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The Business of Charity Wines

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Business of Charity Wine Auctions

Bruce Nichols, wine consultant of the 2012 Naples Winter Wine Festival, on hosting a wine auction featuring rare and collectible wines and how consumers' purchasing habits have changed.

Many people still think of wine lovers as aloof and snobby, which is a gross misconception because I’m a wine lover and I’m neither.

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But it’s not often we associate wine lovers with charity.

Well maybe it’s time we do. Especially when the wine can help people in need.

 The Naples Winter Wine Festival has become one of the nation's most successful charity wine and food events. Since 2001, the festival has raised a total of $94.5 million for the Naples Children & Education Foundation (NCEF), which supports underprivileged and at-risk children in Collier County, Fla.

The NCEF was established in 2001 by a group of 18 families in Naples, Fla., to make a difference in the lives of children in Collier County. The founders created the Naples Winter Wine Festival as a way to leverage their passion for wine to meet NCEF's mission to support programs that improve the physical, emotional and educational lives of underprivileged and at-risk children.

The 2012 festival will take place Jan. 27-29 at the Ritz Carlton Golf Resort in Naples.

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Tickets are still available, though by no means cheap. Tickets to the three-day event run about $8,500 a couple – and they haven’t even bid on a bottle of wine yet. But 600 people are expected, wines from all over the world will be auctioned, and celebrity chefs are going to prepare wine-pairing dinners.

Bruce Nichols, a wine consultant for the festival, is hoping they beat the $12 million raised last year.

But if this event is too rich for your palate, consider just buying a bottle of wine that sends part of its proceeds to charity or look for local charitable wine events in your area. 

What could be better than trying new wines and helping people at the same time?

That’s quite a cocktail.

Cent ‘Anni.

Questions for Our Wine Pro

What is your death row wine? 

Interesting question. I often get asked "What is your favorite wine?" My response, somewhat tongue-in-cheek, is always, " the one I'm drinking now!" But to answer your question, as much as I salivate over First-Growth Bordeaux - I recently had an amazing 1975 Château La Mission Haut-Brion, a wine that is 35 years old and still drinking beautifully, my tastes run to Burgundy, red and white. A few months back I had a 2005 Joseph Drouhin Musigny that was close to a religious experience. I just hope I can hang around for another decade or two when it's really in its prime.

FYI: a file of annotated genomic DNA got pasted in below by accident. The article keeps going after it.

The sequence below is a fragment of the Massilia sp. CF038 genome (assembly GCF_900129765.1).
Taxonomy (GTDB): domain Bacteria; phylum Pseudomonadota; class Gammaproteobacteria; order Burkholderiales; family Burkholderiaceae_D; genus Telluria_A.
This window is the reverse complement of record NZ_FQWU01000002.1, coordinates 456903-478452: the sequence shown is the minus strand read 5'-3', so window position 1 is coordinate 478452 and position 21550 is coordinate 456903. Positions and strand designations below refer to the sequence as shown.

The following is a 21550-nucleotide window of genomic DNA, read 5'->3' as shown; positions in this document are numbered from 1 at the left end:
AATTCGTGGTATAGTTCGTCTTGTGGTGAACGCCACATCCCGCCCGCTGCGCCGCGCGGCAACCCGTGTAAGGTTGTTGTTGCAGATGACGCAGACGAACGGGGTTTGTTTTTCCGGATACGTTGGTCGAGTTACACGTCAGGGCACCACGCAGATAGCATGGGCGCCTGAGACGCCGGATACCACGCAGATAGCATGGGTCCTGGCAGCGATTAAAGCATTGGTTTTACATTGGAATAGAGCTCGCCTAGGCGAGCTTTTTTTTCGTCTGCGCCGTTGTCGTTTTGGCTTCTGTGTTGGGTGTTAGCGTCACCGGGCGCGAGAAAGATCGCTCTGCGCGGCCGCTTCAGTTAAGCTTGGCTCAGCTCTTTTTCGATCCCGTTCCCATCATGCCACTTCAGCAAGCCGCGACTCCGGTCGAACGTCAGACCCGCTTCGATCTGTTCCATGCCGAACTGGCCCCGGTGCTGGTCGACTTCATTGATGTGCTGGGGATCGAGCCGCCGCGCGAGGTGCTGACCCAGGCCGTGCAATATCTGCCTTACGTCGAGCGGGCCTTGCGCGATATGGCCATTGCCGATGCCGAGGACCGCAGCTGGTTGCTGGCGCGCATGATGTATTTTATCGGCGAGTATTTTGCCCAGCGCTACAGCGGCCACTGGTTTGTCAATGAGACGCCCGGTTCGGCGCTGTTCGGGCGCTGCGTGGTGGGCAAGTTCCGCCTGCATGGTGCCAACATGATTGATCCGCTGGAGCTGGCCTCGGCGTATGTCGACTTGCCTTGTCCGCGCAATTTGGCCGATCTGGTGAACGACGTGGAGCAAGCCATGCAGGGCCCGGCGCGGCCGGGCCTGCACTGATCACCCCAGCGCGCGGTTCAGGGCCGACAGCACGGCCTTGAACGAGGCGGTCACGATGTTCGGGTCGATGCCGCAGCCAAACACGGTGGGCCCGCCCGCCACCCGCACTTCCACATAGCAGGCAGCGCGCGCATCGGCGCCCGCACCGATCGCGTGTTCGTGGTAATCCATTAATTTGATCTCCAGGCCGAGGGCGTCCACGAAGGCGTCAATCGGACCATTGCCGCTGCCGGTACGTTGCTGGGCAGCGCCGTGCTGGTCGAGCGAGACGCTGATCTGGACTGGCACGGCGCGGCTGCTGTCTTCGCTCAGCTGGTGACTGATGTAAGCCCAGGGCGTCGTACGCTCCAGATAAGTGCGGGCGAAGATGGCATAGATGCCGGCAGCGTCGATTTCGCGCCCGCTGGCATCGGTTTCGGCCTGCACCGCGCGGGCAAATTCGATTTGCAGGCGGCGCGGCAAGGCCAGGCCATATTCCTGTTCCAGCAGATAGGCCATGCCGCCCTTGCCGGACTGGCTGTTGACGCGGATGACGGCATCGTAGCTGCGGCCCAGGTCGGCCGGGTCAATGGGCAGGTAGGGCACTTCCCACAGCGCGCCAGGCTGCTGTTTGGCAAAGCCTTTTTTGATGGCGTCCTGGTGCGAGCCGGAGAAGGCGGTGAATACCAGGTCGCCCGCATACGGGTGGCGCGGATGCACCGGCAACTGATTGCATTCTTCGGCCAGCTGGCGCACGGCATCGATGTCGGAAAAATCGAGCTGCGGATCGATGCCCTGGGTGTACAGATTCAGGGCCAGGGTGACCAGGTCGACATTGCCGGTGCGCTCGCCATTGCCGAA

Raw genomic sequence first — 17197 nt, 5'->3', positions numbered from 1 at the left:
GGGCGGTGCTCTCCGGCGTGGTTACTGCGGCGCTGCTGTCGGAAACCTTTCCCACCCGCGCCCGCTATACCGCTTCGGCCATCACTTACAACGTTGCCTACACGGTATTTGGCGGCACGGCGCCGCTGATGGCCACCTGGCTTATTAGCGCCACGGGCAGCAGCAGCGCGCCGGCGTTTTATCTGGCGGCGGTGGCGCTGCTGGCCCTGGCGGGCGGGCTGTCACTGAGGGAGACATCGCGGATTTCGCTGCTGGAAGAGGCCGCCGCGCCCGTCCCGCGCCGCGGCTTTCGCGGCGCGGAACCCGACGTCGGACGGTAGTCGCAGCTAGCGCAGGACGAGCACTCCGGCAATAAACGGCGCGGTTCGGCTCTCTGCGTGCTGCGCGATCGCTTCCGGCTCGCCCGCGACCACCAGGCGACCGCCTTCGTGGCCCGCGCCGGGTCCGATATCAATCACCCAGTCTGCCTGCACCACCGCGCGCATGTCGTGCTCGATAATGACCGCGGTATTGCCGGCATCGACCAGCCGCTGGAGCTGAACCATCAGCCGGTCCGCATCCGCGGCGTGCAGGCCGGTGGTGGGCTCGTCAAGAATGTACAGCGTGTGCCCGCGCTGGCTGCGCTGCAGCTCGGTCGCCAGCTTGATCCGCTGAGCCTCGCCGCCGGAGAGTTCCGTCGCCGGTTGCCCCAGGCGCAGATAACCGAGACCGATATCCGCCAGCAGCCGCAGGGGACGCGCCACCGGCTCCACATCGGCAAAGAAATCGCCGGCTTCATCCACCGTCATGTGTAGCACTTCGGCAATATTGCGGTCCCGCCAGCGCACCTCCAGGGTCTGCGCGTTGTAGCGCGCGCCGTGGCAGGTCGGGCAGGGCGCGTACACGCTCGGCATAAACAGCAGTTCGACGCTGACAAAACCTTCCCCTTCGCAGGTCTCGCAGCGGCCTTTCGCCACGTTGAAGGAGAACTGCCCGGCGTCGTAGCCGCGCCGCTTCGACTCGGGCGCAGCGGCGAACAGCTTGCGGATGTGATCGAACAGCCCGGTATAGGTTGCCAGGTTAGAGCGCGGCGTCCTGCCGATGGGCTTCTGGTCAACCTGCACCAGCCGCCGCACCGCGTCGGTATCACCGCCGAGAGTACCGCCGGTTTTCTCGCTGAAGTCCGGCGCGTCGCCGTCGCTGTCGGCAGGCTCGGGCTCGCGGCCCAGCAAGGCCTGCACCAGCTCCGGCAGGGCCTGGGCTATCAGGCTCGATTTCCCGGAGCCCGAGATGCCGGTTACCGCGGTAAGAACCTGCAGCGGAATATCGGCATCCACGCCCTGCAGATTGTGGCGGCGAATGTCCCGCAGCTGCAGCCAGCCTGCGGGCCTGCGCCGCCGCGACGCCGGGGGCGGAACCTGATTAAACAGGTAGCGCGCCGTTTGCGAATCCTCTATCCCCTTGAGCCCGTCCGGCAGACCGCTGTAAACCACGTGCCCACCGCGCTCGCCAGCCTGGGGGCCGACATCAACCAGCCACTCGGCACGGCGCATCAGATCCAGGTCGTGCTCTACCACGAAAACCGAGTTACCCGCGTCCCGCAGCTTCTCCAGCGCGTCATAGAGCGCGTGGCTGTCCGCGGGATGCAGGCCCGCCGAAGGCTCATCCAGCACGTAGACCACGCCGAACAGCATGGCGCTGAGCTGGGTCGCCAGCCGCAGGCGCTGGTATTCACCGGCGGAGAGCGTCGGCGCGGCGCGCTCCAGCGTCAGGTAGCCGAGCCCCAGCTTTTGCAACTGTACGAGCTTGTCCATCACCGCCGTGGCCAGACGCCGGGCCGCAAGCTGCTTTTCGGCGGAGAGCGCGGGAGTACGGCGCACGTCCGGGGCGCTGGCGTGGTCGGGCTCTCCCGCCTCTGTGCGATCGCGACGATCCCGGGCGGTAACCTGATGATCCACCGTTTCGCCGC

What region produces the best wine?

I probably just answered that, but let me say that my wine roots definitely are in Northern California wine country. Somewhere though many California wineries seemed to have lost their way, producing over-ripe, over-alcoholic wines. The good news is that the pendulum is definitely swinging to wines  that are more dimensional, more nuanced. Ask me this question a year, or two years, from now and I may have a very different answer!

What is the best wine and food pairing you’ve ever had?

On a trek through France's Loire Valley a few years ago, I was hoping to shoot a huge hole in that quintessential food and wine pairing of goat cheese and Sauvignon Blanc. I failed, and I failed miserably! Little wheels of fresh goat cheese from Dubois-Boulay of Chavignol, a warm baguette, and a bottle of Didier Dagueneau's Pur Sang Pouilly-Fumé is a gastronomic memory I'll take to my grave.

What will the U.S. wine industry look like in 10 years?

I definitely think that California wines will gain a much greater international position as alcohol and the steroidal ripeness of recent years levels off. Wine consumers worldwide will recognize the meteoric rise in quality coming out of Southern Italy, particularly Sicily. And young Spanish producers like Telmo Rodríquez, are clearly demonstrating how quality over quantity is the right direction to take that country's wines.

What do you think?

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